Theories do not begin with dreams or nightmares. And yet, I have theorized about vanishing houses and enchantment because a dream, which I had many years ago, confirmed that the fieldsite I have chosen was the right one.
The night before I was to travel to a village in Quipayo, I dreamt about seeing a dead person being waked in a house with no walls. The body was not in a coffin. I could see the feet in white socks from the street where I was standing.
The next day, I was at the corner of the village in Quipayo, in Calabanga. The moment I got off from the jeep, I saw that a vigil for the dead was happening in a hut (or was it a multipurpose center?) right in front of me.
This was in my dream, I told myself.
I was in Quipayo following the tip of an informant that a healer lived somewhere there. There was no definite address. Just ask from anyone, my key informant who was also a healer assured me.
I did meet the male healer. I completed my interview. Many things happened in that house. My sister, who was very young then, could vouch for the strange and unexplainable events that took place in that old wooden house where I did my academic investigation.
To make things simple, let me just say that the report on healing focusing on the ritual called “santigwar” was submitted. I left the topic. As any researcher with very strong link to field work and fieldsites would share with you, I proceeded to other topics. There should be other themes to look into, some of them more fashionable and sexier, more relevant to funding agencies. These were the kinds of researches that brought in money and comfort to anthropologists.
But, as I would realize much, much later, everything had just begun. Whatever theory I was applying as lens to view the phenomenon of unseen beings attracted to humans and the same beings bringing the mind and soul of the humans to the world of the unseen would remain incomplete, depressingly unable to explain the world around me.
I was studying enchantment but the anthropologist in me, the social-scientific in my attitude, told me I should bracket the experience. I should – with theories and research methodologies – step back and work on the material elements, write them down.
I was dealing with enchantment but I should not be enchanted.
As I write this, I am thinking of what I will tell my readers – and some students – in Savage Mind, a bookstore and culture hub in Naga City, about enchantment.
The talk is part of a series of conversation organized by Kristian Sendon Cordero, the multi-awarded writer and poet (He does not want to be called a cultural worker and he cringes at any label marking him as “international” although he aptly deserves the modifiers) to announce the books nominated for various awards in this year’s National Book Awards from the National Book Development Board and the Manila Critics Circle.
The book I wrote, The Last Sacristan Mayor and the Most Expensive Mass of the Dead. Tales from Ticao, has taken a life of its own. True, I supported the immediate appraisal of readers about the intensely personal account I have made when the book was released. I, in fact, added to the immediacy of the fascinating that I carefully wrought in the book by, with all candor and naïve wit, talking about them as if I was present in all the narratives. Still, I was not ready to confront a shadow universe I unconsciously brought back from a past.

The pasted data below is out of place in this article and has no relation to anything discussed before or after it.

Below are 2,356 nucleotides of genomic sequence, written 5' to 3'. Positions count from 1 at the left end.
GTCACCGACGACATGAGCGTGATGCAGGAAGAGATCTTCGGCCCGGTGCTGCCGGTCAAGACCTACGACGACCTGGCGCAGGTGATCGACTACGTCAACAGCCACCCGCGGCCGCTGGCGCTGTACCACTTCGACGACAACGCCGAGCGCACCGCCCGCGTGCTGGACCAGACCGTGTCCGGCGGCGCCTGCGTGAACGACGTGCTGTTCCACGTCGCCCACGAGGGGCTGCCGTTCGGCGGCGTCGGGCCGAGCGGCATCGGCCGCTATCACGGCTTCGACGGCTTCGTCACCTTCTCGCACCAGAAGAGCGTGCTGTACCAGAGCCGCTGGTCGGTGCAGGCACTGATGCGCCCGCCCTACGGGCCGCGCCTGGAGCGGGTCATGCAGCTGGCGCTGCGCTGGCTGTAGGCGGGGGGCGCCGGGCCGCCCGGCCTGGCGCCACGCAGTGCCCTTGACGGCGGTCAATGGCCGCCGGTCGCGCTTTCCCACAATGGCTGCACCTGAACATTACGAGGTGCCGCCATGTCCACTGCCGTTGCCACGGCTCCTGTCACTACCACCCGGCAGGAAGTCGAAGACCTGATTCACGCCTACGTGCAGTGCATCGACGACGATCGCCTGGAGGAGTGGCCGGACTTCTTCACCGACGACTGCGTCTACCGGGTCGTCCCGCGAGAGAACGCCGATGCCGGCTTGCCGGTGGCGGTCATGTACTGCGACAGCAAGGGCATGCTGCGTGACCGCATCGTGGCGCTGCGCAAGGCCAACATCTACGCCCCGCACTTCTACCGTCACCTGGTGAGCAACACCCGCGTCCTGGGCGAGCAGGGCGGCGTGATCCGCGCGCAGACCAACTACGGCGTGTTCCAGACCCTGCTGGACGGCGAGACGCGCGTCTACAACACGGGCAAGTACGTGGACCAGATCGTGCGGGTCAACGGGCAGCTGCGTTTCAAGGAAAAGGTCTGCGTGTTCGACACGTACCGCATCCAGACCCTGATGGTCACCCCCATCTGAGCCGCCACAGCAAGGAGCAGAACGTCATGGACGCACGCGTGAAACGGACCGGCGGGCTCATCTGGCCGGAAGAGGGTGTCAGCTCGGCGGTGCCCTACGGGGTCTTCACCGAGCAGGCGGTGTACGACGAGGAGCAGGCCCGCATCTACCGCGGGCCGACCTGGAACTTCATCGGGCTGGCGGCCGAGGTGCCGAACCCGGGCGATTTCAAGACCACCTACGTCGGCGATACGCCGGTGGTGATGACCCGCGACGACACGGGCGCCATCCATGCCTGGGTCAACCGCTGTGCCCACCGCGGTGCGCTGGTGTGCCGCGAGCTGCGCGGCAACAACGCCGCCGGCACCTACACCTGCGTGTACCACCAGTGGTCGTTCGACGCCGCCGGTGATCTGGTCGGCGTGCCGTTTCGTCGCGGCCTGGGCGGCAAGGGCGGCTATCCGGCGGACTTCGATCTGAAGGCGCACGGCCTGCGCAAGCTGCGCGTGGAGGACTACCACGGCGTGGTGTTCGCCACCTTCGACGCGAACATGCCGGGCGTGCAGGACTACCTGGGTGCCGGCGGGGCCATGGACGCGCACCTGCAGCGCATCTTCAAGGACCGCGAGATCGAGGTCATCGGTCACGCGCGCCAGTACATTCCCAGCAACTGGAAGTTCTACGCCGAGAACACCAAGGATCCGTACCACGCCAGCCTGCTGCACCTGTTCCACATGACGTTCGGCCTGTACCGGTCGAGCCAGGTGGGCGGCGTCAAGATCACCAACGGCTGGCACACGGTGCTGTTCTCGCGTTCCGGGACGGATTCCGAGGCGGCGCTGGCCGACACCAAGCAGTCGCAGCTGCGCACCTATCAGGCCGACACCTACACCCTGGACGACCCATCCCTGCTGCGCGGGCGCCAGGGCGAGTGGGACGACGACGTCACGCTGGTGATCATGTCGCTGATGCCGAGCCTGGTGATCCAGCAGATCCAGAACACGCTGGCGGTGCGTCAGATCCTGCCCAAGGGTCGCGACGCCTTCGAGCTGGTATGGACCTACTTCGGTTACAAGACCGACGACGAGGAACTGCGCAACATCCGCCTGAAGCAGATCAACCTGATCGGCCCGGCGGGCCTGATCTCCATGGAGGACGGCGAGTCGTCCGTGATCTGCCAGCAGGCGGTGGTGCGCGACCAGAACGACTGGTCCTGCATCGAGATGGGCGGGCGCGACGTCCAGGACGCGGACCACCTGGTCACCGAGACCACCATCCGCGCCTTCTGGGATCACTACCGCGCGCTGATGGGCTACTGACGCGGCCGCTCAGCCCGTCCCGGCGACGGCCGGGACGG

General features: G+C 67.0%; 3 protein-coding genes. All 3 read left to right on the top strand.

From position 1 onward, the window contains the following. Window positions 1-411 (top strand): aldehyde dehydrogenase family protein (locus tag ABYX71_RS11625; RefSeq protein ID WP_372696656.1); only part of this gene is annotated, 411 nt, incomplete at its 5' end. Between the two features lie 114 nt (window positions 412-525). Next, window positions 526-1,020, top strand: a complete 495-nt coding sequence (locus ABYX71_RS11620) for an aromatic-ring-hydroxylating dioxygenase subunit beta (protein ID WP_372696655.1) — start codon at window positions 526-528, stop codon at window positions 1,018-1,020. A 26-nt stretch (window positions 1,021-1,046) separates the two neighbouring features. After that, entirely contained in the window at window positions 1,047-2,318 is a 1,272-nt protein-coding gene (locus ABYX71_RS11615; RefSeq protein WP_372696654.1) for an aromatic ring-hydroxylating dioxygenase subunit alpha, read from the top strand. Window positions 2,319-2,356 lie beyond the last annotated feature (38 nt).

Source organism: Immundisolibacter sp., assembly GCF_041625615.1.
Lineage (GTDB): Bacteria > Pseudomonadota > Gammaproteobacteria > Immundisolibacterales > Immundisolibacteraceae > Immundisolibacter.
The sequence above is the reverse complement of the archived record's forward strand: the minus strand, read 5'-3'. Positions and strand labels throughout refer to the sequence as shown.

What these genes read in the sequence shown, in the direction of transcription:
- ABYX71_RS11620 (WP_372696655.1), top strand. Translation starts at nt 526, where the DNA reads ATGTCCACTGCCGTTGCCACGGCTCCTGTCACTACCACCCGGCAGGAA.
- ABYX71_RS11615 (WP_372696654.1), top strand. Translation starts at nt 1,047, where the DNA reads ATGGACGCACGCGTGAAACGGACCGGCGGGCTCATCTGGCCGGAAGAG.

I was not the mere narrator in the book; I was there amidst the acts, in the chill of that morning as my grandmothers navigated the old, winding streets of the town as they followed the procession elaborately staged by the devils. I was there in the universe of Erlina and Maria as they fought life because true love happened only in the world of the sometimes unseen and enthralling.
The book, which started as a series of notes on fieldworks would put embarrass a traditional anthropologist.
Where is the critical stance? Where is the third moment when the participant-observer has already elaborated on the acts and appearances and after the constructs about life, death and life in the sense of societies, cultures, economics, and politics have already been laid out? Where is the analyst and the analysand? Where is the analysis?
Enchantment is the lesson I learned about the book and the writing of the book.
Theories do not begin in dreams; they begin in enchantment. And this sense of being captivated by another world or other worlds can only work when the observer drops all the notions that he had in the first place. But not totally. One does not even have to drop the theorizing that is the strong enterprise of the anthropologist in the field. But one must view theorizing altogether in a new light. I have only to go back to James Clifford’s call for “plural poesis,” because ethnographic truths – the truths or data we get from the field – are “inherently partial – committed and incomplete.”
That dead person at the juncture of the road, which brought me to the house of the healer, is part of the life of my field report. In that house, my sister was interviewed by the old man even as I could not remember any of that act happening.
When I visited the village again and I looked for the old man, the person who I asked happened to be his daughter. In ellipses, she told me his father went to the “other side,” the dark side. When I looked for the house, the daughter said the house vanished.
The report on enchantment should bear all these: the dead man in my dreams, the house that vanished, the feather of the “kataw” still in my possession, the “Onglo” – the half-man and half-horse fantastic being, alive always when I look at women battered, in love and out of love.
Enchantment breaks all boundaries and we must simply form a devotion to the freedom of enchantment.
Theories, now I know, begin with enchantment. And I should be in enchantment the believer.